So have they or haven’t they?
Ever since President Obama and Chinese President Xi Jinping agreed last September that commercial cyberespionage for profit is off limits, experts and policymakers have asked one burning question: Has Beijing really stopped or changed its operations?
On Tuesday, US Assistant Attorney General John Carlin confirmed there had been drop in Chinese commercial cyberespionage, but added a needed note of caution: "There is a debate as to how long lasting it might be, but there has been a change."
Mr. Carlin’s hand may have been forced by a report last week by cybersecurity firm FireEye on a staggering decline: from a plateau of around 60 to 70 compromises per month by Chinese-linked groups, the number has dropped to about five per month just two years later.
The decline started in mid-2014, following the US indictment of Chinese military hackers in May 2014 and really plummeted in July 2015, just after the Obama administration finalized sanction authority to use against China and in the run-up for President Xi’s visit.
It appears now operations are shifting from the nonstate spies in favor of state-run professional intelligence teams with superior tradecraft. The threat "is less voluminous but more focused, calculated, and still successful in compromising corporate networks," in FireEye’s words.
So, should we consider this a success or a failure?
It's certainly a win for the political and diplomatic process. After years of tripping over itself, the US government finally started speaking publicly about something we decided to be a critical national security issue.
The US unilaterally took a stand against international commercial cyberespionage and by some miracle (and hard diplomacy) got the United Nations Group of Government Experts, and the G-20 to agree. Even China's head of state jumped in with personal and public commitments in support of the US position. In diplomacy, that's a result.
But in a larger sense, does a decrease in volume but increase in sophistication mean the United States is better off?
There are clear security upsides to this apparent new normal: A reduction in the volume of Chinese cyberspying means that intellectual property from dozens of corporations won't be flying over the wires back Beijing. Those companies now don’t have to hire cybersecurity companies to try and kick out Chinese spies.
As I wrote last month, if the US-China cyberespionage agreement "reduces Chinese espionage by only 5 percent it will be probably the single most effective countermeasure we’ve ever taken” and will “cost us almost literally nothing compared to the tens of billions of dollars” spent for programs such as the Comprehensive National Cybersecurity Initiative, the Obama administration's plan to safeguard America's digital networks.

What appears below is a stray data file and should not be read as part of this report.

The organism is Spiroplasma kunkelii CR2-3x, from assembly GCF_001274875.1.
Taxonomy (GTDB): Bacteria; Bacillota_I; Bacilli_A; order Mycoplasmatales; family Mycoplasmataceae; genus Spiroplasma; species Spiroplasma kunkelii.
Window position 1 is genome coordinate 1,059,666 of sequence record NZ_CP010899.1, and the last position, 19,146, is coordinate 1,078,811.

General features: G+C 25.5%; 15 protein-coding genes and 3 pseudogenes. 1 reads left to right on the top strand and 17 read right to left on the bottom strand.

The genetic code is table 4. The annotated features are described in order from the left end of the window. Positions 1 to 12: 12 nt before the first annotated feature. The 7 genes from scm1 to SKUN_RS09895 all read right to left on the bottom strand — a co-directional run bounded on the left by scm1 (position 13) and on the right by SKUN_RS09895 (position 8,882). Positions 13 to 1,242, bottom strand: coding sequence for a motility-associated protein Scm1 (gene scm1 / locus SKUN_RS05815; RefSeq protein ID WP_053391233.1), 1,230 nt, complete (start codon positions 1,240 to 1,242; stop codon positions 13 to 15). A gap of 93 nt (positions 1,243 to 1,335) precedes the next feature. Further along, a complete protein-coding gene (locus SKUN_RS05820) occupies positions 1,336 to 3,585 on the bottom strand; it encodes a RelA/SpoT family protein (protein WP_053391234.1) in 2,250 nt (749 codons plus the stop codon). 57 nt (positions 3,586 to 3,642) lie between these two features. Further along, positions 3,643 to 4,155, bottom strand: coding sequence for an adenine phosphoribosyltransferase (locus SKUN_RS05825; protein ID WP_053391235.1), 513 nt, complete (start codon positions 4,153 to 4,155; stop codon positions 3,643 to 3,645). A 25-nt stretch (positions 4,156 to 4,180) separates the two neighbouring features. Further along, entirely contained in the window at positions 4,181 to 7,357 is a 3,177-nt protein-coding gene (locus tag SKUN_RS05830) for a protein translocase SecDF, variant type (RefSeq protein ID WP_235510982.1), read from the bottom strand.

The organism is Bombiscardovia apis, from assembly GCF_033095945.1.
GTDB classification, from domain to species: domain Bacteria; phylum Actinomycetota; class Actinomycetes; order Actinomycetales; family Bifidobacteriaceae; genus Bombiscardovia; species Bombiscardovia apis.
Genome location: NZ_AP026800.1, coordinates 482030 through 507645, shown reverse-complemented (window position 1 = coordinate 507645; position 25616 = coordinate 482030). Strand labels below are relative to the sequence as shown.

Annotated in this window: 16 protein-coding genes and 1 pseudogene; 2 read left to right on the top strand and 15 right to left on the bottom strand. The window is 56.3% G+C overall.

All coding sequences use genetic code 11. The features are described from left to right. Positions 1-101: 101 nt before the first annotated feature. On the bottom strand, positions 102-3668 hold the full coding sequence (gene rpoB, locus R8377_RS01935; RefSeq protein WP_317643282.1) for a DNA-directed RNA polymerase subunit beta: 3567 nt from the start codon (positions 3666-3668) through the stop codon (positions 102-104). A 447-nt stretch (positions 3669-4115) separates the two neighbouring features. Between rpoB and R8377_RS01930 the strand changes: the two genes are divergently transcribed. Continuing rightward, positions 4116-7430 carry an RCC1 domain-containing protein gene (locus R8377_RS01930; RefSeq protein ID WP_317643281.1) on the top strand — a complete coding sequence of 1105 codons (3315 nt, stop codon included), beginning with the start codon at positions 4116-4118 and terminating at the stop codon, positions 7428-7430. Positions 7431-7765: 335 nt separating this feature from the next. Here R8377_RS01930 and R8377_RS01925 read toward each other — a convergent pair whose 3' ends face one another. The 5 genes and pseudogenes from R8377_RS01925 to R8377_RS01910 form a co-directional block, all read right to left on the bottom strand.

Even so, I may have underestimated the impact: FireEye reported not a drop of 5 percent but more than 90 percent. What other solution have we ever implemented for such success at so little cost?
Moreover, it should be easier for Xi and the Communist Party to keep control over professional spies compared to large numbers of amateurs banging around US networks. This should tamp down chances for escalation in the US-China cyber relationship.
Third, future US countermeasures could be even more effective. With fewer Chinese economic spies, our indictments or sanctions can target the fewer fish in a smaller pond. And should the president ever order US Cyber Command to disrupt the command-and-control infrastructure used to support Chinese espionage, there may be fewer such targets.
Yes, there are downsides to a smaller, more professional China cyberespionage intelligence operation. Their pros are going to be more capable and more cunning – just like our National Security Agency or CIA. When they go after US companies or government agencies, they will be even more likely to get in undetected.
In addition, my colleague Michael Tanji of the cybersecurity firm Kyrus worries about the potential for new rogues actors: “If you’re a Chinese hacker who doesn’t make the cut to the professional team, what happens? Bagging groceries during the day; pwning US companies at night?” But, fortunately, such rogues would be even more worrisome for China.
Also as The New York Times' David Sanger recently noted, “The same political forces that may be alleviating the theft of data from American companies are also responsible for Mr. Xi’s stunningly swift crackdown on the Chinese media, bloggers, and others who could challenge the Communist Party.” Empowering these forces likely means more internet crackdowns in China or more censorship, including on US companies operating in China.
On the one year anniversary of the agreement, this September, the Obama administration should not just confirm the trend, but support that claim with details backed by declassified intelligence to truly establish if these reports of reduced activity are true or not.
Obama has made the issue of Chinese commercial cyberespionage at the front and center of his overall policy with China. It is time for us to know if Xi is living up to his promises to Obama – and to all of us in cyberspace.
Jason Healey is senior research scholar at Columbia University’s School of International and Public Affairs and senior fellow at the Atlantic Council. Follow him on Twitter @Jason_Healey.